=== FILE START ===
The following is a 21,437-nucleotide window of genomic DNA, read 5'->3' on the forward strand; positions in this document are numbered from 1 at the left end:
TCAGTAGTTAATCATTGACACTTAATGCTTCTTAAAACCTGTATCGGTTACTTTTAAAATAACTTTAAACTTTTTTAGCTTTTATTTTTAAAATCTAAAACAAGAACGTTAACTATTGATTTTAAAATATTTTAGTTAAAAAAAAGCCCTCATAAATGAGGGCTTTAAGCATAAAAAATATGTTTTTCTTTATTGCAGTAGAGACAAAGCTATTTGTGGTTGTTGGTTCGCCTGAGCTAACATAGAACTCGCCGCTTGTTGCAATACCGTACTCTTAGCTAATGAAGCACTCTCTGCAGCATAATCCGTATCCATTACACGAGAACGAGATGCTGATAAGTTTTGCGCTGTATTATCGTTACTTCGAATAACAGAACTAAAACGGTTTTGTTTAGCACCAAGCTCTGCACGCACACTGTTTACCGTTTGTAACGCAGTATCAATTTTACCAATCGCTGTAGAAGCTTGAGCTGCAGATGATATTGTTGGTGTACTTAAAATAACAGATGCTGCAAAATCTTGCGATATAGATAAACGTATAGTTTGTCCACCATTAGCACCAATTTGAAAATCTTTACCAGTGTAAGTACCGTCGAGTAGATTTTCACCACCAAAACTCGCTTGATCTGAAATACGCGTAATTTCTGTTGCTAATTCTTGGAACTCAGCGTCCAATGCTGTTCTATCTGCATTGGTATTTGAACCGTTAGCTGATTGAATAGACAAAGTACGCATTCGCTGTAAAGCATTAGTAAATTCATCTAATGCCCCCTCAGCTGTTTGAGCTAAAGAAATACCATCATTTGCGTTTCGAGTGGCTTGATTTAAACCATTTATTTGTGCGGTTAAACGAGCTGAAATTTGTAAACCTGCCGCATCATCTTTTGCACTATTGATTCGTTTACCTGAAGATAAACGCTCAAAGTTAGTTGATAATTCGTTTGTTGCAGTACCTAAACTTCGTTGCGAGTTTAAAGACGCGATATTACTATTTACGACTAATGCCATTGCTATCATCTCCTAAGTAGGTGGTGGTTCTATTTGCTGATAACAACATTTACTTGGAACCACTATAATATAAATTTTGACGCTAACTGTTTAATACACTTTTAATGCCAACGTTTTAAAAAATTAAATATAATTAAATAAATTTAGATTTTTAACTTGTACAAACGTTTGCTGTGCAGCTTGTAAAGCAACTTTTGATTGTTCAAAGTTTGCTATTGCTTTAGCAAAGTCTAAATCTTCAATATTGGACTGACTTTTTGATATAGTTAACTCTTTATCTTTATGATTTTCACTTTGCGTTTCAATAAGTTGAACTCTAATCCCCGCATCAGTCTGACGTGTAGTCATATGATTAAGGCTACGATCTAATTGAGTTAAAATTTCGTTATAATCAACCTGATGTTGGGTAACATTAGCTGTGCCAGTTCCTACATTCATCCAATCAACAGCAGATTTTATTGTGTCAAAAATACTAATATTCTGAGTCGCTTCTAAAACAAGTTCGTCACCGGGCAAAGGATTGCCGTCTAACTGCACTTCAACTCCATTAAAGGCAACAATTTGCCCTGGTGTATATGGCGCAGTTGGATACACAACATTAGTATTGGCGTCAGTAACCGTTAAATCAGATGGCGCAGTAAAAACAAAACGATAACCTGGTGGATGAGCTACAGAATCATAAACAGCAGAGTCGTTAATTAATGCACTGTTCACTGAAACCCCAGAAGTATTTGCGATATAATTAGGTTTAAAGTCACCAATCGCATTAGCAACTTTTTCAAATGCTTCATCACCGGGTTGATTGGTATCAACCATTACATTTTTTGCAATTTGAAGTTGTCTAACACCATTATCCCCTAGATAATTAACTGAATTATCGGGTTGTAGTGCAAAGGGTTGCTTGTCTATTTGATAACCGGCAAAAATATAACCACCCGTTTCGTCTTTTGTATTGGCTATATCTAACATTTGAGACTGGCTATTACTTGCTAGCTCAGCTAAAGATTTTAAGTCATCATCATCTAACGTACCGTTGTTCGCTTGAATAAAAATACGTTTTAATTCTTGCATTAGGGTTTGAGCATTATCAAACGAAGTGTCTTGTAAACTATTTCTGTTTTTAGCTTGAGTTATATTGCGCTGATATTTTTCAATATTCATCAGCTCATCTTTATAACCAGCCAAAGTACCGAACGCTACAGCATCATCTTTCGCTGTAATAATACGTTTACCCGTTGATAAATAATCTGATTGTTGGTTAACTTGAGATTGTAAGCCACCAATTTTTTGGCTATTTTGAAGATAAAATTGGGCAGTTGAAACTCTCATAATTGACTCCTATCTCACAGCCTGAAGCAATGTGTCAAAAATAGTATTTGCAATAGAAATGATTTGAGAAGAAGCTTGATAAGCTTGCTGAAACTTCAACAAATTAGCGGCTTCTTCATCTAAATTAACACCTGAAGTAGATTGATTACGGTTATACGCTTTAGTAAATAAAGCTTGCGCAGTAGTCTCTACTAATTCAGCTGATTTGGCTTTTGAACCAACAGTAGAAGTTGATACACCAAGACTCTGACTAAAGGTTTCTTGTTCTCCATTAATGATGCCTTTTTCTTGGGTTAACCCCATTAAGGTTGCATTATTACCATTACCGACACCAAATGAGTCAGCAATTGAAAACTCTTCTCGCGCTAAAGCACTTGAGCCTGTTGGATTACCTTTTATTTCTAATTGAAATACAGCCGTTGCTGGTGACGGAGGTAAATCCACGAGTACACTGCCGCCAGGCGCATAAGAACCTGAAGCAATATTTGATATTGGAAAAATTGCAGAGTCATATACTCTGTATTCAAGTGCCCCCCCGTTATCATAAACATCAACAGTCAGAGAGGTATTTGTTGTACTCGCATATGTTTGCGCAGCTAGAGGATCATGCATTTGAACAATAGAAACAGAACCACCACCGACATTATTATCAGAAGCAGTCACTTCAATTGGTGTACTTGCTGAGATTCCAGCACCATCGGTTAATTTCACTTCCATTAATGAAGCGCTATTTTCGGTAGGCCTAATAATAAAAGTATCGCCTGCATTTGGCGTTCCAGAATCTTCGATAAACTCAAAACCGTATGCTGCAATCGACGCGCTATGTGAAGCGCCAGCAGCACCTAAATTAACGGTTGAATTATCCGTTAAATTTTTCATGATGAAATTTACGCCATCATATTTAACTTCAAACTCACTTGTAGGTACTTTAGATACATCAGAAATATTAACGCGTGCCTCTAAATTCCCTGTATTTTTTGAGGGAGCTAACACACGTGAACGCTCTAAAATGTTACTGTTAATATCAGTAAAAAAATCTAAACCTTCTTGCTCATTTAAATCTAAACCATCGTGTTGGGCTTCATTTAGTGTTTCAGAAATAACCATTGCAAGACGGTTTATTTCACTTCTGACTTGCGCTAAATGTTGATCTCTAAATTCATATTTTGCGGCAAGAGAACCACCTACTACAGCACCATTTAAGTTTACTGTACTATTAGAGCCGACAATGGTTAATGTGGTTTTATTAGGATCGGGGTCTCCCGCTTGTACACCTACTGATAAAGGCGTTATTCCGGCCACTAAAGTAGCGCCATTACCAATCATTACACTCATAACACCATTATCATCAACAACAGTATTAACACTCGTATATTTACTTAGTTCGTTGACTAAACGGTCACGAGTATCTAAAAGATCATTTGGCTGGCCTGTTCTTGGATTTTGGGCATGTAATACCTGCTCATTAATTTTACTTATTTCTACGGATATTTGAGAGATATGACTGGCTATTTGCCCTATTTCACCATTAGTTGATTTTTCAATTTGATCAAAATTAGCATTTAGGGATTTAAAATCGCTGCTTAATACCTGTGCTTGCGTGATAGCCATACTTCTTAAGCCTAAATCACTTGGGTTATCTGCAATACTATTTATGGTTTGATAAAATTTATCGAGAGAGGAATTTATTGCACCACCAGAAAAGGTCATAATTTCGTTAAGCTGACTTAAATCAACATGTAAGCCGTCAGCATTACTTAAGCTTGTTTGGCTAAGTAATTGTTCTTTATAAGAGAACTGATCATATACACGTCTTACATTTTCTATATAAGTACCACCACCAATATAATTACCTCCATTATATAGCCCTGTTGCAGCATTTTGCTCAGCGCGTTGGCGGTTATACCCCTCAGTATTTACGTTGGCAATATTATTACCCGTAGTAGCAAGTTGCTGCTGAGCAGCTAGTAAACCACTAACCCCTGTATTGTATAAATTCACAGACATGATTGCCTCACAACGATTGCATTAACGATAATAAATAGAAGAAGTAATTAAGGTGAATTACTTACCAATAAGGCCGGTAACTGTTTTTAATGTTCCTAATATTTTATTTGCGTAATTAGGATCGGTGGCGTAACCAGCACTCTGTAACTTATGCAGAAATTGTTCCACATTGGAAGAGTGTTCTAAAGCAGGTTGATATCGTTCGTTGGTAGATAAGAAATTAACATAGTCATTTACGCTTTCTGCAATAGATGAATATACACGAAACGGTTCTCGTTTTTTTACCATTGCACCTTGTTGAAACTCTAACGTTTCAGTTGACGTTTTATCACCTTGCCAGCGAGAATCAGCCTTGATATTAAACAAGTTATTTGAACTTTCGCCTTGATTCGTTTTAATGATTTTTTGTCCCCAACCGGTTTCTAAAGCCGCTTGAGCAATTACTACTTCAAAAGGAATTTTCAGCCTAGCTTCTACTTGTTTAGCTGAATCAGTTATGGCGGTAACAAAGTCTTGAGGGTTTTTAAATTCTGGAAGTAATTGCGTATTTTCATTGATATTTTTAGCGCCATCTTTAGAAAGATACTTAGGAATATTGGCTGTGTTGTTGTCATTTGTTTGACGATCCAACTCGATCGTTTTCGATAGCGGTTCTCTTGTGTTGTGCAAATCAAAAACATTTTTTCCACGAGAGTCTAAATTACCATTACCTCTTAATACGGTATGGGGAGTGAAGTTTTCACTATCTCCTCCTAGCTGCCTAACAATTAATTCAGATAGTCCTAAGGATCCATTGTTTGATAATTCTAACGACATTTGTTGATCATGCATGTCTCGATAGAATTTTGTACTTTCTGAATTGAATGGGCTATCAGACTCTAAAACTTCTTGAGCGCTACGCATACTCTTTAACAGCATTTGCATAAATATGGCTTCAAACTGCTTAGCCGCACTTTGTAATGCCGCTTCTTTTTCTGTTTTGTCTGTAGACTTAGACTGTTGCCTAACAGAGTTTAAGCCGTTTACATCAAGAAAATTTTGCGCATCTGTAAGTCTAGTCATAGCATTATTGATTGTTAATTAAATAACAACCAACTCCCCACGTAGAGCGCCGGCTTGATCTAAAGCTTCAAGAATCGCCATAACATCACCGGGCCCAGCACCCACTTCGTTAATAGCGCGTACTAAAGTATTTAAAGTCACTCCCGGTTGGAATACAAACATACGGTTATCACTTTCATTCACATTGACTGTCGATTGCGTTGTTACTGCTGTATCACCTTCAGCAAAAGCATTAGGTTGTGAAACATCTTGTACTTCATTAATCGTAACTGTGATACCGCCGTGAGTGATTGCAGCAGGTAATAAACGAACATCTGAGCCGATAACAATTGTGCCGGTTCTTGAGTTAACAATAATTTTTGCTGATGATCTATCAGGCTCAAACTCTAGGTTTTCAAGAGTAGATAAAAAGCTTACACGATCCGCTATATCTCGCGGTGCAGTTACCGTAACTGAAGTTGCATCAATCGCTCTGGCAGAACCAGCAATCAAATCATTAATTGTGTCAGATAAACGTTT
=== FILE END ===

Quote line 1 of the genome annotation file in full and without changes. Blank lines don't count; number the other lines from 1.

The following is a 21,437-nucleotide window of genomic DNA, read 5'->3' on the forward strand; positions in this document are numbered from 1 at the left end: